Nancy married the poet Robert Graves in 1918. The following year he started as a student in Oxford, and they lived in a cottage on Boars Hill, rented from John Masefield. In 1920, in partnership with a neighbour, The Hon. Mrs Michael Howard, she set up a small grocer's shop, next door to the Masefields' house. Alarmed by the tourists it attracted, Mrs Masefield opposed its takeover by an Oxford firm, and the project collapsed after 6 months, leaving heavy debts settled only with the help of friends and family. In disgust, Graves and Nancy moved to the village of Islip, the other side of Oxford.
A life-long feminist, Nancy used to cycle to Oxfordshire villages and set up a stall to explain to women - illegally - how to use contraception. Her open-mindedness led her to accept a triangular relationship, and from early 1926 Laura Riding lived with her and Graves in London The marriage eventually broke down, as Graves increasingly favoured Riding, leaving Nancy to bring up the four children of the marriage alone, in a succession of locations, including Cumberland and a further spell on Boars Hill. They were divorced in 1949.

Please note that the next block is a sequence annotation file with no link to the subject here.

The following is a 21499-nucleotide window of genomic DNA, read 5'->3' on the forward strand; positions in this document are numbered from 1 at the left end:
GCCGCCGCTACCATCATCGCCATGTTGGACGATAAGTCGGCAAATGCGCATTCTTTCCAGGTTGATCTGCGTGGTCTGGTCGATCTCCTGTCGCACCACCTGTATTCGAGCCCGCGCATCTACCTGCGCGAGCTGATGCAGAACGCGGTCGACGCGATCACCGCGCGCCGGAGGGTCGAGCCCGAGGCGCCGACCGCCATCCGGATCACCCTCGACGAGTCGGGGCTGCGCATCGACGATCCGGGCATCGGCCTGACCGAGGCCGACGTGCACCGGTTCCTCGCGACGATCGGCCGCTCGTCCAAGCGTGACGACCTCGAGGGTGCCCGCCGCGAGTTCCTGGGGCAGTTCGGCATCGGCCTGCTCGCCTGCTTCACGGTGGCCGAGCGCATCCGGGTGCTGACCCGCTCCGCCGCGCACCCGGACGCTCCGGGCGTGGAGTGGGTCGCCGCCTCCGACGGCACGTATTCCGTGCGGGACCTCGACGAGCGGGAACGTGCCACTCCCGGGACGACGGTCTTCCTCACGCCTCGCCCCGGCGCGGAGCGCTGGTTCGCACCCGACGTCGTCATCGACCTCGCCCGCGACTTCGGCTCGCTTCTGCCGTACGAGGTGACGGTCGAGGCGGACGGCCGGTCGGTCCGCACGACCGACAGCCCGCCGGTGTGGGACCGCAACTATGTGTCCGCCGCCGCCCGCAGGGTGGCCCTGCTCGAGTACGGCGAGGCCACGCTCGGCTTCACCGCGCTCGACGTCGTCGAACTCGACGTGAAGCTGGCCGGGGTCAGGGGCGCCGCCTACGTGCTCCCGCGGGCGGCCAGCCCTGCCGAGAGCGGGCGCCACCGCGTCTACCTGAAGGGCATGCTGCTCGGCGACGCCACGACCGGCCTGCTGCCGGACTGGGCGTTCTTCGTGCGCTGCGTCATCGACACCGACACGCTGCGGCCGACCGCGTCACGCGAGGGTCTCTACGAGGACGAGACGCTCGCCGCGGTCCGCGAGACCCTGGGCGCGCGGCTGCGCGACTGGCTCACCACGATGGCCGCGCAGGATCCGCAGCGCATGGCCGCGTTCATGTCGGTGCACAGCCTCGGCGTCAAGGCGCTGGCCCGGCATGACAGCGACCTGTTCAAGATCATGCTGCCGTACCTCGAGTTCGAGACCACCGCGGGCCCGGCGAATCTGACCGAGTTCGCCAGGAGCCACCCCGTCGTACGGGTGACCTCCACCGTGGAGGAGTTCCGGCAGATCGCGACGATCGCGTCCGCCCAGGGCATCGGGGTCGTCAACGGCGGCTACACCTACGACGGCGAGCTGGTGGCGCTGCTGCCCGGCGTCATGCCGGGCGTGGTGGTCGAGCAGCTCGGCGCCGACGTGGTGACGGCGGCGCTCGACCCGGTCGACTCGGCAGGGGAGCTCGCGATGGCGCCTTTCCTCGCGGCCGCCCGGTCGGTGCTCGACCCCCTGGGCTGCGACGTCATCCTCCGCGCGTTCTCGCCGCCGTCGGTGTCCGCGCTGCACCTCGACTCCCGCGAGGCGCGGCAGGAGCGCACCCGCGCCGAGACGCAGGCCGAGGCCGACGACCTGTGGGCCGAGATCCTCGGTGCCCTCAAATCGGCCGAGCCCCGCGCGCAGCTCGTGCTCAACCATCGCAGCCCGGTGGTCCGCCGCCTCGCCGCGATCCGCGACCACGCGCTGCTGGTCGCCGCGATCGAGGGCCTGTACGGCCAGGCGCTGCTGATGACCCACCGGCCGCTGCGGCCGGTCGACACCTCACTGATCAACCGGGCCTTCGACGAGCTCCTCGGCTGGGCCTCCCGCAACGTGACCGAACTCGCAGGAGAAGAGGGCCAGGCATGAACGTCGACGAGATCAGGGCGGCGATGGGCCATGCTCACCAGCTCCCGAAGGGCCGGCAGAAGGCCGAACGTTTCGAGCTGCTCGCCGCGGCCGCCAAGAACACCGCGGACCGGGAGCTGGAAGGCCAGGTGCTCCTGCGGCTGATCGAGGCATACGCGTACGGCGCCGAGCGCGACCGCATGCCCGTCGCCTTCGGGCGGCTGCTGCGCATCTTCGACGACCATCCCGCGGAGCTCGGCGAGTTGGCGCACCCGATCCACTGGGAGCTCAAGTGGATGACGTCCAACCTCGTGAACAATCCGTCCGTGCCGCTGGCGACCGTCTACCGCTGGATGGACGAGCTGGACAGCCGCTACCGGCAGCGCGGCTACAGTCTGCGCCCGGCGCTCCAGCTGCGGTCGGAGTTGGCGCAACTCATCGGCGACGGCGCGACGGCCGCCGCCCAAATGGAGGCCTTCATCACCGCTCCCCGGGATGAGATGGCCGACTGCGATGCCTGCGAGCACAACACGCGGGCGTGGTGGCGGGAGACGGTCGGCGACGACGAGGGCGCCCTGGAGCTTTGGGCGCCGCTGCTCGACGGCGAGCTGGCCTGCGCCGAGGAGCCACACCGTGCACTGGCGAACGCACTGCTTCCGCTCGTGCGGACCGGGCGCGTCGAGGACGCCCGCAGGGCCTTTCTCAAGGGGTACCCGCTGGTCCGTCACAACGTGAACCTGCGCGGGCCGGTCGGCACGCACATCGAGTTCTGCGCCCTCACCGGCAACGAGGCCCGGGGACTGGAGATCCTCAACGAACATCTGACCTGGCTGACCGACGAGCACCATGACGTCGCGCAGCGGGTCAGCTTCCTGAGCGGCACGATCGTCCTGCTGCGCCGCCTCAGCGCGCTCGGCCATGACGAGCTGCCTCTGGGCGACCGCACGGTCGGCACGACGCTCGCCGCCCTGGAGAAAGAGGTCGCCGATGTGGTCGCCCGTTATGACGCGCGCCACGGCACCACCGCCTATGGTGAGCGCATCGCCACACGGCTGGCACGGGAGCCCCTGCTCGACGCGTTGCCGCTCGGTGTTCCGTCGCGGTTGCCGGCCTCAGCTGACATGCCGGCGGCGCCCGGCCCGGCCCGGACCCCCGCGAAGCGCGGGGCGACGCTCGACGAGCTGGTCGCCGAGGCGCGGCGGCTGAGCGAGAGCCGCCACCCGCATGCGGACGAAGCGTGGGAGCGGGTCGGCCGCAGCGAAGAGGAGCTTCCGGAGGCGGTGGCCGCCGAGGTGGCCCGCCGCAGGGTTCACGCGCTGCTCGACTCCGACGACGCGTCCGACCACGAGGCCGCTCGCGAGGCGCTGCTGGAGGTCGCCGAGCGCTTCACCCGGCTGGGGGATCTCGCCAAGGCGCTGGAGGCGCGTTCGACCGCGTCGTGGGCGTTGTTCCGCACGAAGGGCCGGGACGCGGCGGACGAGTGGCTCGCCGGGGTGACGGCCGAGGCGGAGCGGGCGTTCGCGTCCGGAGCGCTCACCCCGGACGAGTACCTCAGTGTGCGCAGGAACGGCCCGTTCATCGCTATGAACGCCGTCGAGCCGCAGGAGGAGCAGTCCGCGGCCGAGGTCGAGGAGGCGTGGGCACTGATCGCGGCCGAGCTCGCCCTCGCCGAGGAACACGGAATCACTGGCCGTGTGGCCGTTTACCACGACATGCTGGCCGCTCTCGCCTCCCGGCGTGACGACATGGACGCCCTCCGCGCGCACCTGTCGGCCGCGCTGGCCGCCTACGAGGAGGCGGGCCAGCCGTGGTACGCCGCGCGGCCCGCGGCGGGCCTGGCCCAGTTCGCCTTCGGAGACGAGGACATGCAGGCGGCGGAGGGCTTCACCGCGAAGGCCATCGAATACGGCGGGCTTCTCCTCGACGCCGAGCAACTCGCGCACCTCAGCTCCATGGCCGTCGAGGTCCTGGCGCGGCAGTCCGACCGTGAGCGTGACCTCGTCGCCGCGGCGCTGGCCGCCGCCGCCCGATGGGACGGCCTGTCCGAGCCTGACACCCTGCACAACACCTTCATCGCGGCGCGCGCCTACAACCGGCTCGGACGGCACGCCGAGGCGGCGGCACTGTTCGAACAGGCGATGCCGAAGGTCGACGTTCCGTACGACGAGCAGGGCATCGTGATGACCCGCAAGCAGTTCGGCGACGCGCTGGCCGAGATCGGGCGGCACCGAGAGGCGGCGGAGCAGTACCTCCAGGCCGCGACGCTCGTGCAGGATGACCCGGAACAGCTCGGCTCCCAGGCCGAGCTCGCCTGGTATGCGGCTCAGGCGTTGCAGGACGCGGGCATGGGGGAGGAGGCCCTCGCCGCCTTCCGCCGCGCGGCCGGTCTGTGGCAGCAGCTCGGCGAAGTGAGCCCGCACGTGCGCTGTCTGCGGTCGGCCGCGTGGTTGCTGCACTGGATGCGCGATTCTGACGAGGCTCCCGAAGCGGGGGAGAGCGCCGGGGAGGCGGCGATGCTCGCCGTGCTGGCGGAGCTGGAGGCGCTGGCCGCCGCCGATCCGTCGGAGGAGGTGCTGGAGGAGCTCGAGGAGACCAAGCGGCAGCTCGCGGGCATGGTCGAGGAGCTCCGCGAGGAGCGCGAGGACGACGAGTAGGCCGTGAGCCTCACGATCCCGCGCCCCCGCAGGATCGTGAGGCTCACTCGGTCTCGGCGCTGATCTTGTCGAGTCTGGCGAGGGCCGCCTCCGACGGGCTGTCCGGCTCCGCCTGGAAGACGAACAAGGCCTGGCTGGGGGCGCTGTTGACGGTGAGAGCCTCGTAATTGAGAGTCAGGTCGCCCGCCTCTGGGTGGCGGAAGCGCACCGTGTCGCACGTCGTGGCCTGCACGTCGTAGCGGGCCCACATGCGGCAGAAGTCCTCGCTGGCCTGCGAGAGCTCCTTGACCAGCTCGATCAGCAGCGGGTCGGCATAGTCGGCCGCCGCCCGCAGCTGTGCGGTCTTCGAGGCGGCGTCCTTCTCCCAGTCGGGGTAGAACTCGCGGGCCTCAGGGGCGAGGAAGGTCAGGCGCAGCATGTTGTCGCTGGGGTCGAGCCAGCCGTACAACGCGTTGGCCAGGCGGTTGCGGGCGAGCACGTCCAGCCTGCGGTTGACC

After a period in the early 1930s living with Geoffrey Taylor on a houseboat moored in Hammersmith, Nancy set up the Poulk Press, in which she collaborated for a time with him. They lived near Sutton Veny, Wiltshire, in a timber house designed by Nancy and built with family labour. Her relationship with Taylor lasted five years. She worked at this period with Ben and Barbara Hepworth on textiles.
Undeterred by the failure of the Boars Hill shop, in the 1940s she ran a business in Motcomb Street, London. Her designs influenced her sister-in-law EQ Nicholson. Her work was exhibited at the Victoria and Albert Museum in 1976.